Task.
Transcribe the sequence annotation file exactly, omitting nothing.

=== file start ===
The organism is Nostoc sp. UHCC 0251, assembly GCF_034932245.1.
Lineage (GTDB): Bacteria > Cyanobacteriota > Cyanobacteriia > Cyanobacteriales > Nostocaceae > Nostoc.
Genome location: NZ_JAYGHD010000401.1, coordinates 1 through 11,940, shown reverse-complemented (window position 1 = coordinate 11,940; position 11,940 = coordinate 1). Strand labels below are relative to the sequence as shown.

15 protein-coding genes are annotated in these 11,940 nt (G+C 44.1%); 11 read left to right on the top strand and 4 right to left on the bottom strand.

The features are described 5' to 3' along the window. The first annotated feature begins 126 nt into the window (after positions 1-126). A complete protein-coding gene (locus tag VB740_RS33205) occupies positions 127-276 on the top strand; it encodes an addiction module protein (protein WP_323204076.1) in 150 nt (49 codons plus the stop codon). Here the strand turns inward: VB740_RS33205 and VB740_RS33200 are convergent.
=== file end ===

The organism is Nostoc sp. UHCC 0251, assembly GCF_034932245.1.
Lineage (GTDB): Bacteria > Cyanobacteriota > Cyanobacteriia > Cyanobacteriales > Nostocaceae > Nostoc.
Genome location: NZ_JAYGHD010000401.1, coordinates 1 through 11,940, shown reverse-complemented (window position 1 = coordinate 11,940; position 11,940 = coordinate 1). Strand labels below are relative to the sequence as shown.

15 protein-coding genes are annotated in these 11,940 nt (G+C 44.1%); 11 read left to right on the top strand and 4 right to left on the bottom strand.

The features are described 5' to 3' along the window. The first annotated feature begins 126 nt into the window (after positions 1-126). A complete protein-coding gene (locus tag VB740_RS33205) occupies positions 127-276 on the top strand; it encodes an addiction module protein (protein WP_323204076.1) in 150 nt (49 codons plus the stop codon). Here the strand turns inward: VB740_RS33205 and VB740_RS33200 are convergent.